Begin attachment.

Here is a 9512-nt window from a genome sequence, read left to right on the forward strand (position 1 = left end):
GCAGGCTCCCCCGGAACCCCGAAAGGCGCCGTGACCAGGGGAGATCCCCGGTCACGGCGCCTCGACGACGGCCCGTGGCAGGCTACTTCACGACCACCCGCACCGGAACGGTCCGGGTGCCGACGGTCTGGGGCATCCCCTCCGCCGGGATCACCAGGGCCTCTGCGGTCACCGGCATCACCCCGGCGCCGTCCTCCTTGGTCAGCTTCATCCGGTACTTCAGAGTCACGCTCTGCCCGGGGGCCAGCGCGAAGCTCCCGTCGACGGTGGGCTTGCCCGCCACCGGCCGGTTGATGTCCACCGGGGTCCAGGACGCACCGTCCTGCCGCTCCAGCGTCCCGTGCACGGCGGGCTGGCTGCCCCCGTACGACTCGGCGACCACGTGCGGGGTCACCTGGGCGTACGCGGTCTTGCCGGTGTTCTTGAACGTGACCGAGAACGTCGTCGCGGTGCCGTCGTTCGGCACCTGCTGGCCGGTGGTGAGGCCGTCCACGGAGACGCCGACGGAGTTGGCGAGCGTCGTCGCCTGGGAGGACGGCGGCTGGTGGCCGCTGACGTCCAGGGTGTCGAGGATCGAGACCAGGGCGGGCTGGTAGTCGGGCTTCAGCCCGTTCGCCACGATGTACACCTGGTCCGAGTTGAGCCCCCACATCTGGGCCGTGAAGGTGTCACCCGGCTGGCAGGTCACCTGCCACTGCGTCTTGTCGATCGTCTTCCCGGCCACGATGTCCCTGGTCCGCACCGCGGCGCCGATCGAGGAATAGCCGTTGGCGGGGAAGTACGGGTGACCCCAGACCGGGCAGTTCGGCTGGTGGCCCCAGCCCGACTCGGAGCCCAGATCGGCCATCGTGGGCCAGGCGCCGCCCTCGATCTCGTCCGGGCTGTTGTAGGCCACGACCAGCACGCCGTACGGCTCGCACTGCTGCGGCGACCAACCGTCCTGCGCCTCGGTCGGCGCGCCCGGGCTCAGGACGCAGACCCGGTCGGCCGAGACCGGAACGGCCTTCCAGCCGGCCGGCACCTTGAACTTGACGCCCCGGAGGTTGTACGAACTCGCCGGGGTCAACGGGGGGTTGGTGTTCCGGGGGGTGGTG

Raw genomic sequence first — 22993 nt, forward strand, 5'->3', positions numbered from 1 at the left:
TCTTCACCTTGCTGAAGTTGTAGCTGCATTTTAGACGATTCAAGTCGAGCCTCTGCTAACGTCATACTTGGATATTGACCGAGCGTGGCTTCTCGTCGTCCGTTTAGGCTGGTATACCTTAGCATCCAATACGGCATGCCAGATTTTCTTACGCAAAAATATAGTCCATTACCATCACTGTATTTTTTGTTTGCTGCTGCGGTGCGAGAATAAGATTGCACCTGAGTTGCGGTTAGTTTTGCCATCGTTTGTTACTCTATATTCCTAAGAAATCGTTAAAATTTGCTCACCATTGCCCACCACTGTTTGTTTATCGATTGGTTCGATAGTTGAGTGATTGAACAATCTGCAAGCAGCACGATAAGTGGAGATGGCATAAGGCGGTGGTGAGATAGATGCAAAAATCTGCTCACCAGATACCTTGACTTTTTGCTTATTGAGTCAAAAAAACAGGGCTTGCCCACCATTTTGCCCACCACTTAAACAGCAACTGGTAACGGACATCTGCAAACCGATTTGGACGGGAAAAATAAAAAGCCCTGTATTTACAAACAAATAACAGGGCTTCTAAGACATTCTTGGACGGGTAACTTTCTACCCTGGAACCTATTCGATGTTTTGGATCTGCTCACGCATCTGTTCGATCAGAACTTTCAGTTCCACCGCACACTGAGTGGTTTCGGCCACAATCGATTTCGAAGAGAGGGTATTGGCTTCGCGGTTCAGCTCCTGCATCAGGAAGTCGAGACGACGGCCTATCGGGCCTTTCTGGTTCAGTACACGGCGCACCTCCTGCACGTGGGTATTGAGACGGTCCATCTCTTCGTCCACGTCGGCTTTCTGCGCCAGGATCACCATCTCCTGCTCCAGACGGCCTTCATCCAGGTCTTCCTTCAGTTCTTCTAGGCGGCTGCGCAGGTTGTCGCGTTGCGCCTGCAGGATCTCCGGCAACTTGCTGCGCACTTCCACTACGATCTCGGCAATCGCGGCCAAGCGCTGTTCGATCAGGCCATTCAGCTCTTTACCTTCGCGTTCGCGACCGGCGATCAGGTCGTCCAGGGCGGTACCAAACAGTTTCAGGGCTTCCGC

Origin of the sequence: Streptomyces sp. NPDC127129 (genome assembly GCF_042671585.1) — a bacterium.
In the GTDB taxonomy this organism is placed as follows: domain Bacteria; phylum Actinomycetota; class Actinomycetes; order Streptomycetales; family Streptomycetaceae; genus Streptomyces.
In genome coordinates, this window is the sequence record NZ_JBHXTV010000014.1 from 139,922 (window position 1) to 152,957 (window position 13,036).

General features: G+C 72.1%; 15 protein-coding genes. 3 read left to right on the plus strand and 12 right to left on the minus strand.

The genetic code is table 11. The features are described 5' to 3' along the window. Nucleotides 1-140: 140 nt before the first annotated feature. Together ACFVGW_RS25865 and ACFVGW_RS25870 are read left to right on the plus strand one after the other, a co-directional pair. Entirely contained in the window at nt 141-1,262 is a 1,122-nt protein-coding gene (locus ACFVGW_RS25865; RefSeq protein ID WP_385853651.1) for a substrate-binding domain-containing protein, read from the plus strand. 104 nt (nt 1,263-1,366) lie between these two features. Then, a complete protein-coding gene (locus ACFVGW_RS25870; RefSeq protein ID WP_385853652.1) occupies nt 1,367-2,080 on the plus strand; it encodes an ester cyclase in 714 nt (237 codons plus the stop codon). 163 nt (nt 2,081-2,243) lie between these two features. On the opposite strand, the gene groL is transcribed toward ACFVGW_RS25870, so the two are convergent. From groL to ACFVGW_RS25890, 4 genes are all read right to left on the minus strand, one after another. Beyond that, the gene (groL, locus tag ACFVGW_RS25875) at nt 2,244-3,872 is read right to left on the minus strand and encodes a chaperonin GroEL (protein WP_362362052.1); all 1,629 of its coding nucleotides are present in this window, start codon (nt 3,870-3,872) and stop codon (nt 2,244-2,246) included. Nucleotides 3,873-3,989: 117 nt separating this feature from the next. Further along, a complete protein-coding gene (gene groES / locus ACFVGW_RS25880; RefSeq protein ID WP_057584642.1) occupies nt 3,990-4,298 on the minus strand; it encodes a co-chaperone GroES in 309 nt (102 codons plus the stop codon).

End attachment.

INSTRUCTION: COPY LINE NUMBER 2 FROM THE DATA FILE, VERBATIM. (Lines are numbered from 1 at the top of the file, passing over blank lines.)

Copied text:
GCAGGCTCCCCCGGAACCCCGAAAGGCGCCGTGACCAGGGGAGATCCCCGGTCACGGCGCCTCGACGACGGCCCGTGGCAGGCTACTTCACGACCACCCGCACCGGAACGGTCCGGGTGCCGACGGTCTGGGGCATCCCCTCCGCCGGGATCACCAGGGCCTCTGCGGTCACCGGCATCACCCCGGCGCCGTCCTCCTTGGTCAGCTTCATCCGGTACTTCAGAGTCACGCTCTGCCCGGGGGCCAGCGCGAAGCTCCCGTCGACGGTGGGCTTGCCCGCCACCGGCCGGTTGATGTCCACCGGGGTCCAGGACGCACCGTCCTGCCGCTCCAGCGTCCCGTGCACGGCGGGCTGGCTGCCCCCGTACGACTCGGCGACCACGTGCGGGGTCACCTGGGCGTACGCGGTCTTGCCGGTGTTCTTGAACGTGACCGAGAACGTCGTCGCGGTGCCGTCGTTCGGCACCTGCTGGCCGGTGGTGAGGCCGTCCACGGAGACGCCGACGGAGTTGGCGAGCGTCGTCGCCTGGGAGGACGGCGGCTGGTGGCCGCTGACGTCCAGGGTGTCGAGGATCGAGACCAGGGCGGGCTGGTAGTCGGGCTTCAGCCCGTTCGCCACGATGTACACCTGGTCCGAGTTGAGCCCCCACATCTGGGCCGTGAAGGTGTCACCCGGCTGGCAGGTCACCTGCCACTGCGTCTTGTCGATCGTCTTCCCGGCCACGATGTCCCTGGTCCGCACCGCGGCGCCGATCGAGGAATAGCCGTTGGCGGGGAAGTACGGGTGACCCCAGACCGGGCAGTTCGGCTGGTGGCCCCAGCCCGACTCGGAGCCCAGATCGGCCATCGTGGGCCAGGCGCCGCCCTCGATCTCGTCCGGGCTGTTGTAGGCCACGACCAGCACGCCGTACGGCTCGCACTGCTGCGGCGACCAACCGTCCTGCGCCTCGGTCGGCGCGCCCGGGCTCAGGACGCAGACCCGGTCGGCCGAGACCGGAACGGCCTTCCAGCCGGCCGGCACCTTGAACTTGACGCCCCGGAGGTTGTACGAACTCGCCGGGGTCAACGGGGGGTTGGTGTTCCGGGGGGTGGTG